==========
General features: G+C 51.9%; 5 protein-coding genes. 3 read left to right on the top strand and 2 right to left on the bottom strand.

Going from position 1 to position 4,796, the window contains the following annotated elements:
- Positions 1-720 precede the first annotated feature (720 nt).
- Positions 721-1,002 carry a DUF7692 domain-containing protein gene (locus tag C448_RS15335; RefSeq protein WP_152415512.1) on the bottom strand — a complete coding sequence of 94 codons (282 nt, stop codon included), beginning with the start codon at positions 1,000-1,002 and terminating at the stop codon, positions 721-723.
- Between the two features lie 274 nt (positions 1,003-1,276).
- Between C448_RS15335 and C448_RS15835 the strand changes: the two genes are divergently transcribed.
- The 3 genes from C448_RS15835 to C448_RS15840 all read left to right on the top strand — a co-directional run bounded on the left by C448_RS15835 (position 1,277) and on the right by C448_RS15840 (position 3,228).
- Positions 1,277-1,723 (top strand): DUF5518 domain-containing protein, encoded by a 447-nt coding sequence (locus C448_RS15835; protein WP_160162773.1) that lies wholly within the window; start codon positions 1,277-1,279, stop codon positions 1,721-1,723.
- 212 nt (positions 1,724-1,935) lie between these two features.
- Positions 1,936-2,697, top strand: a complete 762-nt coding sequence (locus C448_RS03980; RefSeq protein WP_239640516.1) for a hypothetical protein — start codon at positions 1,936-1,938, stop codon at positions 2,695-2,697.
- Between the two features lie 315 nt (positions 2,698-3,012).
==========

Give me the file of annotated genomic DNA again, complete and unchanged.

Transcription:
General features: G+C 51.9%; 5 protein-coding genes. 3 read left to right on the top strand and 2 right to left on the bottom strand.

Going from position 1 to position 4,796, the window contains the following annotated elements:
- Positions 1-720 precede the first annotated feature (720 nt).
- Positions 721-1,002 carry a DUF7692 domain-containing protein gene (locus tag C448_RS15335; RefSeq protein WP_152415512.1) on the bottom strand — a complete coding sequence of 94 codons (282 nt, stop codon included), beginning with the start codon at positions 1,000-1,002 and terminating at the stop codon, positions 721-723.
- Between the two features lie 274 nt (positions 1,003-1,276).
- Between C448_RS15335 and C448_RS15835 the strand changes: the two genes are divergently transcribed.
- The 3 genes from C448_RS15835 to C448_RS15840 all read left to right on the top strand — a co-directional run bounded on the left by C448_RS15835 (position 1,277) and on the right by C448_RS15840 (position 3,228).
- Positions 1,277-1,723 (top strand): DUF5518 domain-containing protein, encoded by a 447-nt coding sequence (locus C448_RS15835; protein WP_160162773.1) that lies wholly within the window; start codon positions 1,277-1,279, stop codon positions 1,721-1,723.
- 212 nt (positions 1,724-1,935) lie between these two features.
- Positions 1,936-2,697, top strand: a complete 762-nt coding sequence (locus C448_RS03980; RefSeq protein WP_239640516.1) for a hypothetical protein — start codon at positions 1,936-1,938, stop codon at positions 2,695-2,697.
- Between the two features lie 315 nt (positions 2,698-3,012).